It IS important that everyone gets represented on film, and done well. And the more great movies about women (The Hunger Games) and minorities (Black Panther) and woman minorities (where the Hell is my Mako Mori movie?!) that get made, the more open the door will be for everyone to be able to make a great movie about people like them regardless of what they look like. We also need auteurs to be able to tell the stories they want to tell and not impinge of anyone’s creative vision. Silencing voices like Wes Anderson will be harmful as well. A world without auteurs will mean more art by committee and will hurt everyone’s movies. If Wes Anderson can’t tell the story he wants to tell, what’s to stop other filmmakers from around the world not being allowed to either?

  • Bluejay

    where’s my Mako Mori movie?!

    It’s called Pacific Rim: Uprising, and if you’ve seen it, then you know how terribly they treated her character. So is it okay to complain about that, or are we ruining the fun of everyone else who enjoyed the movie?

    Silencing voices like Wes Anderson

    Nobody. Is. Silencing. Wes. Anderson.

    But. Wes. Anderson, Is. Not. Exempt. From. Criticism.

    You keep wanting to make it about censorship, but this is about cultural dialogue. Anderson will make whatever films he wants to make, and no one can stop him. His fans will go see those movies, and no one can stop them. No one is even TRYING to stop them. But people who have problems with his movies ALSO have a right to speak, and to point them out. Why can’t you deal with others’ dissenting opinions? Stop being such a sensitive snowflake.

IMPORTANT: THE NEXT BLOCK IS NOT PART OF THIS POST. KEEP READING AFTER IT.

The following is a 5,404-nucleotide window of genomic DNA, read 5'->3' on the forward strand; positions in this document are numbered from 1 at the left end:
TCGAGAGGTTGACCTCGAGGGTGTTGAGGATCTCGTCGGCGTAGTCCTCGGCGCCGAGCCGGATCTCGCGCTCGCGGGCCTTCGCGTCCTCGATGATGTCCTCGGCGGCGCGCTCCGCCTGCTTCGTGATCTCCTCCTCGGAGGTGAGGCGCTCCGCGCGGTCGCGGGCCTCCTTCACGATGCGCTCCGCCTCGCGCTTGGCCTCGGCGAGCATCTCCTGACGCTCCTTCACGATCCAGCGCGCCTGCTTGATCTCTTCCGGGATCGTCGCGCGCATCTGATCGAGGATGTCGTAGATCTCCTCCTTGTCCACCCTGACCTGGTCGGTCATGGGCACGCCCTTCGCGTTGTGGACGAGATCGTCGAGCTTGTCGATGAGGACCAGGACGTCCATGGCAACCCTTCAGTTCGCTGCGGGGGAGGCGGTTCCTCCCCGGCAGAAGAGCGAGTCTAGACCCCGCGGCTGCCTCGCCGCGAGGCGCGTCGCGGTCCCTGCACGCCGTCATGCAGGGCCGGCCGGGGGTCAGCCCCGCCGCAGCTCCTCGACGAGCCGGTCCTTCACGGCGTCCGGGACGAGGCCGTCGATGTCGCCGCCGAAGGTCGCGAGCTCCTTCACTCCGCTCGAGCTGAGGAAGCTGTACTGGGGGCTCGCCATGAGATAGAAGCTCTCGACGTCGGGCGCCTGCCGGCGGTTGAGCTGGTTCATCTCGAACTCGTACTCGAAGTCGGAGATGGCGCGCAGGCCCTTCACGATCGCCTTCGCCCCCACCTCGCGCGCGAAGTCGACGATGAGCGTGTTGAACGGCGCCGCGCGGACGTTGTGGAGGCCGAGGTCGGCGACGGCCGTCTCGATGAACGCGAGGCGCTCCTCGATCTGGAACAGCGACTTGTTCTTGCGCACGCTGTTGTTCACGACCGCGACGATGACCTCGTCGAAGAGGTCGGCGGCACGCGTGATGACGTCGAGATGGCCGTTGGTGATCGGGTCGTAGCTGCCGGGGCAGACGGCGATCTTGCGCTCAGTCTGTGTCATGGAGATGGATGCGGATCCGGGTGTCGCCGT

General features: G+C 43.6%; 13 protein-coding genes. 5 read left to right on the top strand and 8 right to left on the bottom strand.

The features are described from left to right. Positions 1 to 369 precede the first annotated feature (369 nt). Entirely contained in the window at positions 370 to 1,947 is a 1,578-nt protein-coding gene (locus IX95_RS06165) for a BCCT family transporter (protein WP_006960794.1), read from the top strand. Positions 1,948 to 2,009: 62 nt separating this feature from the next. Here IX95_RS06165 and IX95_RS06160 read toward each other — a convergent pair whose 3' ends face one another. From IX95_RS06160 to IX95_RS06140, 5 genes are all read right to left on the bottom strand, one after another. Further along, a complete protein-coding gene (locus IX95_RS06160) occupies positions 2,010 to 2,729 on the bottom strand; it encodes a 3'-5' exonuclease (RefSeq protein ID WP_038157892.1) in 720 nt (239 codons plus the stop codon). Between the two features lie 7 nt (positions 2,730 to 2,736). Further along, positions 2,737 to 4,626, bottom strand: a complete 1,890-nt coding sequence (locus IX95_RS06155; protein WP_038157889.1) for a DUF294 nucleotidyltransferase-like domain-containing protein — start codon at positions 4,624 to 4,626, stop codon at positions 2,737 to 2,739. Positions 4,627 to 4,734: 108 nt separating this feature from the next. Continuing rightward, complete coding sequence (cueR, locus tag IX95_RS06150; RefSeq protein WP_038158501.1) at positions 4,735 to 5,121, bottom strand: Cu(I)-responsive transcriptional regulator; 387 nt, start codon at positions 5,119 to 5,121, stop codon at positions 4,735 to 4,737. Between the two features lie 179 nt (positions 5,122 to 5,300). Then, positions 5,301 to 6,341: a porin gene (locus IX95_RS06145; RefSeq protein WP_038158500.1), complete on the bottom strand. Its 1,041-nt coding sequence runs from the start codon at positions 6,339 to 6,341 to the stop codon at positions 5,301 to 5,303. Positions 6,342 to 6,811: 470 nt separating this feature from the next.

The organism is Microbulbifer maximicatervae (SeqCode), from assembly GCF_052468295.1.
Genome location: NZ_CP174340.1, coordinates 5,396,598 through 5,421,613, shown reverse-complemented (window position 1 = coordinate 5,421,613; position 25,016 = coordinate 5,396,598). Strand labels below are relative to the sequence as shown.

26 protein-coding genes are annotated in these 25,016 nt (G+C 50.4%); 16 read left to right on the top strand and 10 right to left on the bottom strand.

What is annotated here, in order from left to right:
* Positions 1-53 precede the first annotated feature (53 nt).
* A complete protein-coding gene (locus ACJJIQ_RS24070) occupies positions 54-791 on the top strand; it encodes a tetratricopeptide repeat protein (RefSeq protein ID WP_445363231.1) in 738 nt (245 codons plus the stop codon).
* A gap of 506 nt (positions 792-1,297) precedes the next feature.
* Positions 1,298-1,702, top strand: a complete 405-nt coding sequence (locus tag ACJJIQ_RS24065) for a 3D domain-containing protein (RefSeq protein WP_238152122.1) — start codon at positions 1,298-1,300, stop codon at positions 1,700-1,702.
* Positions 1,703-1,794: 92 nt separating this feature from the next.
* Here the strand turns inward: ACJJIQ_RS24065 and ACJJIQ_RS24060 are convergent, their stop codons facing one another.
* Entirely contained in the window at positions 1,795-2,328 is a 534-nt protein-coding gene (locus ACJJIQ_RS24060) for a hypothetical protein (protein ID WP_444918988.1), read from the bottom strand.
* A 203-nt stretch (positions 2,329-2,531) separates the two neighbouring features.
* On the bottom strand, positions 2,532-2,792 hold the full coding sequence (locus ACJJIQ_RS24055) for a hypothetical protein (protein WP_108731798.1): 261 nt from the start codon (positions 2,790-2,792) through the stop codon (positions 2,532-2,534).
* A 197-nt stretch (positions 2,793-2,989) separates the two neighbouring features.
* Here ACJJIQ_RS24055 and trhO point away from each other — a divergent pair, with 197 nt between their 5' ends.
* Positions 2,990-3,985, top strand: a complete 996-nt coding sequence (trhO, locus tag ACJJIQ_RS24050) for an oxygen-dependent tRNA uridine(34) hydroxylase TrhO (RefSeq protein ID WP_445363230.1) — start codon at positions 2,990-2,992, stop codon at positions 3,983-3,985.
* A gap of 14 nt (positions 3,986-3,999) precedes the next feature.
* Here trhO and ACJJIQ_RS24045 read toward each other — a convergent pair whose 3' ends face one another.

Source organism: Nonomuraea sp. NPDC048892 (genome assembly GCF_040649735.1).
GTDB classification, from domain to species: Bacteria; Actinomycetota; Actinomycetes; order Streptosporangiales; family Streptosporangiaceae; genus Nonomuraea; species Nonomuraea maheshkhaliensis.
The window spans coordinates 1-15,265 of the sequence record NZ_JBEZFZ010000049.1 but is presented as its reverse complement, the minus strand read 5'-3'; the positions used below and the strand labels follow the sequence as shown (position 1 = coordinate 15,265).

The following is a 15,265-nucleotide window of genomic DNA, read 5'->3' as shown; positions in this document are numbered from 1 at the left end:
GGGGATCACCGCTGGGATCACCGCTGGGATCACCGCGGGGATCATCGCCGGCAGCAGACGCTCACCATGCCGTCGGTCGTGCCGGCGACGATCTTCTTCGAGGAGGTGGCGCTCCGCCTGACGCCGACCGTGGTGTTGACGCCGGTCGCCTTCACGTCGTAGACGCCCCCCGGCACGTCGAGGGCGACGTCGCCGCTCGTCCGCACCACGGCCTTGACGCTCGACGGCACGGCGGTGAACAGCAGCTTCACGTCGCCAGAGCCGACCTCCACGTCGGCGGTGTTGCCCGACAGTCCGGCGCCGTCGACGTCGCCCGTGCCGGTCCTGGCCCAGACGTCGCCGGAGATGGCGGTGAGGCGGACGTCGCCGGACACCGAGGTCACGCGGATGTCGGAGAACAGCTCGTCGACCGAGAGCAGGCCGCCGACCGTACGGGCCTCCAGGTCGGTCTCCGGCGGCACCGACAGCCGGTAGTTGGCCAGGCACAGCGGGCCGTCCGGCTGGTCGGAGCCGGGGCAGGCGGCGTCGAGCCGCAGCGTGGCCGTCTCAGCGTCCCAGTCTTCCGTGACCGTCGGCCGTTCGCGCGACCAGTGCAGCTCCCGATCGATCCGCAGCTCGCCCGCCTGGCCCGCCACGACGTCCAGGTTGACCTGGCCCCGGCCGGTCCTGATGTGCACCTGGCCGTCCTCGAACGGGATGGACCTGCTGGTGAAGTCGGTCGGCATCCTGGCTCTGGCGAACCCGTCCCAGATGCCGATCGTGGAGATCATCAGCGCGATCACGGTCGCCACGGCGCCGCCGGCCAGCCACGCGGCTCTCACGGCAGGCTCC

• Tormund Giantsbane

    I can just imagine a dystopian future where artists who make mistakes or offend someone get strung up and their work is burned. This is a goddamn slippery slope. If we ban V For Vendetta or mother! or Baby Driver or Edge of Tomorrow or Misfits or whatever is upsetting a vocal few oversensitive people and say that people are no longer allowed to tell the stories they want because some people’s feelings get hurt and censor people’s creativity then WHAT DOES THAT MAKE US? Oh, and if you’re worried about “cultural appropriation” while innocents are being murdered by our law enforcement because of the color of their skin, you should check your privilege, you hypocrite.

    You’re not a bluejay. Bluejays are nice and bring joy. You take joy away. You’re a shrike.

    “To take away our expression is to impoverish our existence!” -Enter Shikari

  • Tormund Giantsbane

    I was absolutely pissed at Pacific Rim: Uprising. But that has nothing to do with here nor there. Pacific Rim was a work of singular creativity and Uprising was art by committee. Also I have friends who like Uprising and I told them my issues while sitting at their level. I didn’t climb up a mountain and scream that they’re wrong and evil.

  • Bluejay

    When did anyone on the left start wanting to censor art?